You no longer need to cover your ears in Minneapolis
The ear defenders may have come out for the demolition of the Metrodome in Minneapolis, but with luck that is the last time that they will be needed there.
The ear defenders may have come out for the demolition of the Metrodome in Minneapolis, but with luck that is the last time that they will be needed there. The stadium is now being demolished, and the footage of the action can be seen on the BBC website.
It is always mesmerising to watch a building collapsing but sad as well, and it is a colossal waste of resources – in particular of embodied energy. But maybe it really was time for this one to go. In 2012 Time magazine voted it the worst stadium in the US, just two years after part of the roof collapsed under a snow load.
This is part of what Time wrote about it: ‘You might not think that public money should be used to build a new stadium for the Minnesota Vikings. But there’s little doubt the Metrodome has seen better days. The stadium first opened in 1982, as a state-of-the-art facility that would keep the Twins and Vikings out of the cold. After staid domes fell out of favor, the Twins left for fresh air back after the 2009 season; they now play at Target Field. Football is a more acceptable indoor sport. But not at the Metrodome, especially after the roof collapsed under a snowstorm in 2010.’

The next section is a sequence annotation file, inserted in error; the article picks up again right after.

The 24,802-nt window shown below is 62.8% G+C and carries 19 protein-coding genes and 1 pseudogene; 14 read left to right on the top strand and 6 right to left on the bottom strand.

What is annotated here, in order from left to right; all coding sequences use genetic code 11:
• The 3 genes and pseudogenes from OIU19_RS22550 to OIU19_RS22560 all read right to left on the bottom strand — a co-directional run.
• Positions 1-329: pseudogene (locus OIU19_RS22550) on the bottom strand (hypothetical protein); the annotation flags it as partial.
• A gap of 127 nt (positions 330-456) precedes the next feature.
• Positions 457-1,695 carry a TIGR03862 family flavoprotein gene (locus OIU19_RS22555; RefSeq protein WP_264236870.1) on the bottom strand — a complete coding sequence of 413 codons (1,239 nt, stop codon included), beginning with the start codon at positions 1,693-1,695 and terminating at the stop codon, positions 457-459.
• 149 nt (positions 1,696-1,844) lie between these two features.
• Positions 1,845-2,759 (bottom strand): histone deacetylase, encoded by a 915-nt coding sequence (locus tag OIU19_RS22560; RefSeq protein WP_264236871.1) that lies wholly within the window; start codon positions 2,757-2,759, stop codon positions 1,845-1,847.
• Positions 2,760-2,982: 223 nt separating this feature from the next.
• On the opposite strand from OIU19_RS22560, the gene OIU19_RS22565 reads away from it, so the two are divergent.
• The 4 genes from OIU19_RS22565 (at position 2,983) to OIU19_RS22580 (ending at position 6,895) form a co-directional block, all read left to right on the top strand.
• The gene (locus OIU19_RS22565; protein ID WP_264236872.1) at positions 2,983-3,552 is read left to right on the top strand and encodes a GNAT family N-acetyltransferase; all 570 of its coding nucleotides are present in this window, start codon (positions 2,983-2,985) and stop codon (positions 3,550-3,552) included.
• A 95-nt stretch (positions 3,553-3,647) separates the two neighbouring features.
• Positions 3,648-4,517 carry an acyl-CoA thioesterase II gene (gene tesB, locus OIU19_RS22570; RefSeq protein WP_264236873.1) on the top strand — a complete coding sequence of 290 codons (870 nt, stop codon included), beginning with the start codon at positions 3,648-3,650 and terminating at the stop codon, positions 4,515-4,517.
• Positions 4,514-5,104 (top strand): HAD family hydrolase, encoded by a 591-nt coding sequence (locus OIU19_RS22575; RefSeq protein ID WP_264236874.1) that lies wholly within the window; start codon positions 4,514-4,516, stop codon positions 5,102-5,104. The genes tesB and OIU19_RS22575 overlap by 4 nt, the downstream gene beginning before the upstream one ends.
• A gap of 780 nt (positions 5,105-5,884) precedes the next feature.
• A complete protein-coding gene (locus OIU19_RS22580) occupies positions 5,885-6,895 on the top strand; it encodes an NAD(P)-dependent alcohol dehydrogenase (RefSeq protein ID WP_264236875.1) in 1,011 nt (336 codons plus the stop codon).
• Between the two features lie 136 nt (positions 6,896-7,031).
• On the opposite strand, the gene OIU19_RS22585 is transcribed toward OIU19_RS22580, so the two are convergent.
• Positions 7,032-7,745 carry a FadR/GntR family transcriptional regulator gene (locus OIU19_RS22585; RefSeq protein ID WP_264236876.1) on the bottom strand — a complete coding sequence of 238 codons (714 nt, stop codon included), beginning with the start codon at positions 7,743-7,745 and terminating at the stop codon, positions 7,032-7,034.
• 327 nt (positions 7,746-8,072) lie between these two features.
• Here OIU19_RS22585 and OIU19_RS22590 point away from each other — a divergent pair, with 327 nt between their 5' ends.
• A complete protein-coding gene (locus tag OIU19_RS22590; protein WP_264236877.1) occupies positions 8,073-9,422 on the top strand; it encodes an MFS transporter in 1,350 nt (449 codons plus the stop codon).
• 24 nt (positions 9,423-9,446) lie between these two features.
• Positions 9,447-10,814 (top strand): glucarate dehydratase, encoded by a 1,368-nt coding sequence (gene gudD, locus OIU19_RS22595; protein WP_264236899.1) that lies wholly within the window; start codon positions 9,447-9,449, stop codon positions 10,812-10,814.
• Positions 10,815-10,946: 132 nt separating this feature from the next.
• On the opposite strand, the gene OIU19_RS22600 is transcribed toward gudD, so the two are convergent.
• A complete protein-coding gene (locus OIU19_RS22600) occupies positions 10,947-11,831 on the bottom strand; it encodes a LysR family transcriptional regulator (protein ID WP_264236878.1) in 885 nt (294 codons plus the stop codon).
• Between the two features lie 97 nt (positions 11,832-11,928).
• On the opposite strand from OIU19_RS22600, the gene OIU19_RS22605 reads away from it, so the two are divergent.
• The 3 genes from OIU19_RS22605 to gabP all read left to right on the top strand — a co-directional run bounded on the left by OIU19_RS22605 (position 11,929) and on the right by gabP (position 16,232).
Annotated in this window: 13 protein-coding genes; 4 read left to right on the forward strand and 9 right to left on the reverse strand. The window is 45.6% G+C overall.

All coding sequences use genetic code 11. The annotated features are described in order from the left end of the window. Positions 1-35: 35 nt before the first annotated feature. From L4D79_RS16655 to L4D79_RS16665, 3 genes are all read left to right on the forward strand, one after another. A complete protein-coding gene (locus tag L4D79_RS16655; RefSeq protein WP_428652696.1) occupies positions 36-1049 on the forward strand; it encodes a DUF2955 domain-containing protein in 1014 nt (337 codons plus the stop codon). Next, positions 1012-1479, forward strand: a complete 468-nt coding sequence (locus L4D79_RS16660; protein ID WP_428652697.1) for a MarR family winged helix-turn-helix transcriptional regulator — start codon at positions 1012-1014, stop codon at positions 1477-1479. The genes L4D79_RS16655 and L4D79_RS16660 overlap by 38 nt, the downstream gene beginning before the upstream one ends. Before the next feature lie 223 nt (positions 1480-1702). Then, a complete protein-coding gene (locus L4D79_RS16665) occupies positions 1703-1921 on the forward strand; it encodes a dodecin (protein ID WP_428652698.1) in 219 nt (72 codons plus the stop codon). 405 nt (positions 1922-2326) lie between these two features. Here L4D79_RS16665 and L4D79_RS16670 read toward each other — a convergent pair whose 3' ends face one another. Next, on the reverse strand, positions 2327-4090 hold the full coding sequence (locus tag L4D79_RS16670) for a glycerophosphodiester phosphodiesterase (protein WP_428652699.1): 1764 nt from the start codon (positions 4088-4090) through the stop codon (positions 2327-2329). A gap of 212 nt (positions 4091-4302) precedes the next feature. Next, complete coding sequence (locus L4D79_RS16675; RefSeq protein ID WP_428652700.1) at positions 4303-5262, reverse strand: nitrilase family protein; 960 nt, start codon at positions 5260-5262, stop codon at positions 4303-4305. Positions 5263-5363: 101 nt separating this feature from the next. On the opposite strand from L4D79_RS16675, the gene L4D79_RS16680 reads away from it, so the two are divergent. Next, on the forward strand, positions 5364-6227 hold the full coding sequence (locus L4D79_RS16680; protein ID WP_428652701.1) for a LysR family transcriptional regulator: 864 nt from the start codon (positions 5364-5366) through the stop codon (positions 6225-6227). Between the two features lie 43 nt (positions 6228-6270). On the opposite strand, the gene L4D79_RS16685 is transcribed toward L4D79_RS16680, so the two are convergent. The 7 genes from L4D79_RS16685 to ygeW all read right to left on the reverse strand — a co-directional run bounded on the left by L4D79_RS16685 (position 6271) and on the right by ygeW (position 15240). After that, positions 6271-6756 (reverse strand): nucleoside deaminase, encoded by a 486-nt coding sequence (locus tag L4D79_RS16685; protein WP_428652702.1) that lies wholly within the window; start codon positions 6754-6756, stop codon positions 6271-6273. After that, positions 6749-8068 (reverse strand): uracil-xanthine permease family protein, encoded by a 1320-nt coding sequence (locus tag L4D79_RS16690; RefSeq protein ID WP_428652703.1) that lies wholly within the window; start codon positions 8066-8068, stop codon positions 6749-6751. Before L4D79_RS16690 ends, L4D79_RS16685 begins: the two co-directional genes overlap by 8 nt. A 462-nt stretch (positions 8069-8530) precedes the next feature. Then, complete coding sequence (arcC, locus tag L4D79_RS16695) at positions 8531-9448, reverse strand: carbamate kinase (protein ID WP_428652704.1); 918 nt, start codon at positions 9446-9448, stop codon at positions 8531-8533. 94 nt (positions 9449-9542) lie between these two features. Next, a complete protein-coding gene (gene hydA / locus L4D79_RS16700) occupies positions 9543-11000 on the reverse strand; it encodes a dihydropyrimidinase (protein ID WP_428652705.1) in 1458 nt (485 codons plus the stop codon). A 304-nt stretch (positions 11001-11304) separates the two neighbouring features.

Even worse, perhaps, it was known as the noisiest stadium in America. While this traditionally gives a home team a great advantage, and so can be popular, at the Metrodome the level was truly mind-boggling – or should that be ear boggling? Levels of 125 and 118 dB have been recorded – like standing near a jet engine taking off, and levels just before pain begins. Which means that, with any lengthy exposure, hearing would be damaged.
However much we believe buildings should be preserved, especially for environmental reasons, sometimes it really is time to say goodbye.